Director of National Intelligence Says More Will ‘Be Done’ to Counter Russian Election Interference

Director of National Intelligence Dan Coats said Wednesday that “more things will be done” to counter Russia’s efforts to undermine the US and steps are being taken to make sure the 2018 midterm elections are safe.

US Director of National Intelligence Dan Coats testifies during a Senate Armed Service Committee hearing on Capitol Hill on May 23, 2017. (Credit: Saul Loeb/AFP/Getty Images)

US Director of National Intelligence Dan Coats testifies during a Senate Armed Service Committee hearing on Capitol Hill on May 23, 2017.
(Credit: Saul Loeb/AFP/Getty Images)

“The more we can expose what Russia is doing, the more our populace can understand that a lot of the stuff that they hear is quote ‘fake news’ — or it is part of a plan by Russia to undermine our values and drive a wedge between us and our allies,” Coats said.

“I think we are becoming more and more aware of the potential for Russia to continue to engage in any number of ways relative to our elections and a lot of steps are being taken,” he added.

Coats highlighted ongoing work by US intelligence agencies, the Department of Homeland Security and the FBI to “upgrade the election process” and increase awareness among the American public.

“We’re becoming more and more aware you just simply can’t trust the headline that you read or the fact that your elections are going to be safe,” he said.

Wednesday’s comments come after Coats was grilled by congressional lawmakers last month on the US response to Russia’s interference in the 2016 election.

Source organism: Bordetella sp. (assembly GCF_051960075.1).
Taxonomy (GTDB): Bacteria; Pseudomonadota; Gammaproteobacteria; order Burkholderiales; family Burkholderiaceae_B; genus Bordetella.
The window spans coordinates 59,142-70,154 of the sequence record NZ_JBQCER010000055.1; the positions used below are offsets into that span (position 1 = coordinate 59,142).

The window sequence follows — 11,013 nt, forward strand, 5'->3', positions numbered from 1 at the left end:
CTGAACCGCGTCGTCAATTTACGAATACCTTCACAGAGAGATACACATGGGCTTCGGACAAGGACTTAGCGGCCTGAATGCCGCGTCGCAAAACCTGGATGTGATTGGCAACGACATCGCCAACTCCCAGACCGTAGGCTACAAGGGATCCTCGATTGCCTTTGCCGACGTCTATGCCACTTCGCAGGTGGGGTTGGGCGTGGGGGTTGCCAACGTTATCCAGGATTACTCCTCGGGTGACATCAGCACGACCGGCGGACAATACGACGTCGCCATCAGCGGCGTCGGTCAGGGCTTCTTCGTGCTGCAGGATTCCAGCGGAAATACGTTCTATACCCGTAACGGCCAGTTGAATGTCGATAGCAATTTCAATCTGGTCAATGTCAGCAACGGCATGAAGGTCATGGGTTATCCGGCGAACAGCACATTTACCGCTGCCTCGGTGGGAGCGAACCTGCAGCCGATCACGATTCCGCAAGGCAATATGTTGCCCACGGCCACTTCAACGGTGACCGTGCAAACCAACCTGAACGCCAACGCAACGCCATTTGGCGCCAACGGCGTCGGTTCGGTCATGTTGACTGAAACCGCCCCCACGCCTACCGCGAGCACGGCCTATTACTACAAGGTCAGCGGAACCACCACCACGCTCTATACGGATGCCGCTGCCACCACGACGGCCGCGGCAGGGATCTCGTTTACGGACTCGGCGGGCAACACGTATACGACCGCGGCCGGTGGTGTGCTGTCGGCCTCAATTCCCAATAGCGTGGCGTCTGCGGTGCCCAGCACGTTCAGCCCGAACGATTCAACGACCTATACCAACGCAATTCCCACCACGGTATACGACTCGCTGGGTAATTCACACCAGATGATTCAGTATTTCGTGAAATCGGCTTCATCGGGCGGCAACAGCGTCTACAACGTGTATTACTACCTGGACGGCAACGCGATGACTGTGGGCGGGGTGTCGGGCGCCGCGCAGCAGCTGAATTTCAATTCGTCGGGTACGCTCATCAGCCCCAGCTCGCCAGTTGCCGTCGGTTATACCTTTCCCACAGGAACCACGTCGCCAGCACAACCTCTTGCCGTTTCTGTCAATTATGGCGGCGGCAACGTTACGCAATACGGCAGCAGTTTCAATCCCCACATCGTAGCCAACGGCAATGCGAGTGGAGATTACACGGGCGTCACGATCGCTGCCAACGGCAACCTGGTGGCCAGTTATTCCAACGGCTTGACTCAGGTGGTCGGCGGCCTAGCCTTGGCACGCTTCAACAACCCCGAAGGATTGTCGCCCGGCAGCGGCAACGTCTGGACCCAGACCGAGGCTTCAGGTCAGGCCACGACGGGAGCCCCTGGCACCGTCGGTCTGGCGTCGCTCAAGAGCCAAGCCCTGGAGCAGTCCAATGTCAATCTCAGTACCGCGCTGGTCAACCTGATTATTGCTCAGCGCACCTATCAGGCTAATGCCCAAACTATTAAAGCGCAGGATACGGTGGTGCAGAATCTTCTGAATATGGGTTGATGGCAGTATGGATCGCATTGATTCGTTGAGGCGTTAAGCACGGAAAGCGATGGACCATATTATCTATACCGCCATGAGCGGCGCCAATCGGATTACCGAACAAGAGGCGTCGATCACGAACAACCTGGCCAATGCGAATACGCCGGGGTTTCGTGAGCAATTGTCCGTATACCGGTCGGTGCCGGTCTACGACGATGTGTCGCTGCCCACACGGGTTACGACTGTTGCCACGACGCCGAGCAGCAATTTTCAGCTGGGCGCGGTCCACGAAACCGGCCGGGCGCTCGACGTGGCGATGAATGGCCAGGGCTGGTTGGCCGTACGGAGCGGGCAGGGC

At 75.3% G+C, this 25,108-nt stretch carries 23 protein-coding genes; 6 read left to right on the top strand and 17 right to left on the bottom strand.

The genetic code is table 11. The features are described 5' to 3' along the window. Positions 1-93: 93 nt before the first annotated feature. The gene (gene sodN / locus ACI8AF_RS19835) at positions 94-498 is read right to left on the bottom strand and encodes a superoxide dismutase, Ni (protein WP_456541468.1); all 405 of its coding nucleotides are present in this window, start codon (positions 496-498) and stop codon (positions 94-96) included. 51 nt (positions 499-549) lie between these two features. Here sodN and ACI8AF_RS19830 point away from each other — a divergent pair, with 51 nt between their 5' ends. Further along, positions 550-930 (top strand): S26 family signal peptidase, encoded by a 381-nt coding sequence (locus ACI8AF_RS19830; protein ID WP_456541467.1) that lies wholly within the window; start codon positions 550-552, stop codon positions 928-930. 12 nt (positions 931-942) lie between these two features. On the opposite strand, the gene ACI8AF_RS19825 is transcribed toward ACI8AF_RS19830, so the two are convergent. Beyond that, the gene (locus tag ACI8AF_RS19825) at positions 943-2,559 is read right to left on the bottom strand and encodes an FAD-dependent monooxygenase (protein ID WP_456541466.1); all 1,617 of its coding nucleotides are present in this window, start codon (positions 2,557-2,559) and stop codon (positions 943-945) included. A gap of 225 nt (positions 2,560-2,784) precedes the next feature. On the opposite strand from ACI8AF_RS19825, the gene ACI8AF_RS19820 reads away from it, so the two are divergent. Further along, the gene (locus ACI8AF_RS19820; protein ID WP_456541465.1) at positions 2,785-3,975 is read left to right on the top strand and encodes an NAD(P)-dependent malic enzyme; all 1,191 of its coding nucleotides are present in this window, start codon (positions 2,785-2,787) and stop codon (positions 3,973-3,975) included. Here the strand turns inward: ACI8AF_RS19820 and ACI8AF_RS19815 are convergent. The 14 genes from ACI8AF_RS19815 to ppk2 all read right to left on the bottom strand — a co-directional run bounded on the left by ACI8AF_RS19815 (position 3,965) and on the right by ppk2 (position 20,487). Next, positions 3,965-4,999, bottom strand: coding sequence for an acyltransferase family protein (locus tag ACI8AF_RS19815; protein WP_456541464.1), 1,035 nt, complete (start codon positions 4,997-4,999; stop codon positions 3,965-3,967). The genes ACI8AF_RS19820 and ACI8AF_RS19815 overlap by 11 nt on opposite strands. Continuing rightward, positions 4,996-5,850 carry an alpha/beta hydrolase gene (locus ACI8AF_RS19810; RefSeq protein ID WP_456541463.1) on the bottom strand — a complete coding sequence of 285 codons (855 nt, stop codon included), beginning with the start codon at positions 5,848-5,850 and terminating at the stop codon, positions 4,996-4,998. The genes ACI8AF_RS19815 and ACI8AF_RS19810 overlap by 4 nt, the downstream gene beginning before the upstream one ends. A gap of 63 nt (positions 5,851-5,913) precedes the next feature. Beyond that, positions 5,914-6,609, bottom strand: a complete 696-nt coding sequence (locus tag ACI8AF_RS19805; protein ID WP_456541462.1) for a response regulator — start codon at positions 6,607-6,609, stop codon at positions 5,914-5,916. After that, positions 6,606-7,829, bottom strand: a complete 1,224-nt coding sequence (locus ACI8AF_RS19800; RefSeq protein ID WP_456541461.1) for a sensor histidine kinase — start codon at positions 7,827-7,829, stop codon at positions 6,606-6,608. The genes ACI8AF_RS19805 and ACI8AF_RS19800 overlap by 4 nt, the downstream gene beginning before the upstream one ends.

During his testimony, Coats said that it is “highly likely” that Russia will attempt to interfere in the 2018 US midterm elections. But he admitted “we just don’t know how much and when, where.”

“We have not seen evidence of a robust effort yet on the part of Russia but we know their malign activities continue,” he said at the time.

The top US spy also discussed his assessment of Russian President Vladimir Putin on Wednesday.

“There seems to be two sides of Putin: the public side where he is graciously receiving heads of state, travels to different countries, meeting with different leaders — then there’s the side that through my career I’ve had some insights to, which is Putin as the KGB,” he said.

Coats added his assessment of Putin hasn’t changed and noted that the US should always engage the Russian leader with “eyes wide open.”

When Coats was asked what he thinks Putin’s objectives are regarding President Donald Trump, the top spy refused to share his assessment, only saying, “I have some thoughts on it but I haven’t echoed those thoughts publicly.” Then Coats reiterated his skepticism of Putin: “my view is anything you do with Putin you do with eyes wide open and with a high degree of skepticism.”

On Tuesday, Trump declared — once again — that “nobody has been tougher on Russia” — maintaining that he has come down hard on Russia for a series of transgressions.

But even his tough talk contained conciliatory remarks about Putin, a familiar posture for the President.

“Getting along with Russia is a good thing, not a bad thing,” Trump said during a luncheon with three Baltic leaders. “Now maybe we will and maybe we won’t. Probably nobody’s been tougher on Russia than Donald Trump.”

A reporter asked if Putin is “a friend or a foe, to which the President said, “we’ll find out.”

“I’ll let you know,” Trump said. “There will be a time when I’ll let you know. You’re going to find out very quickly.”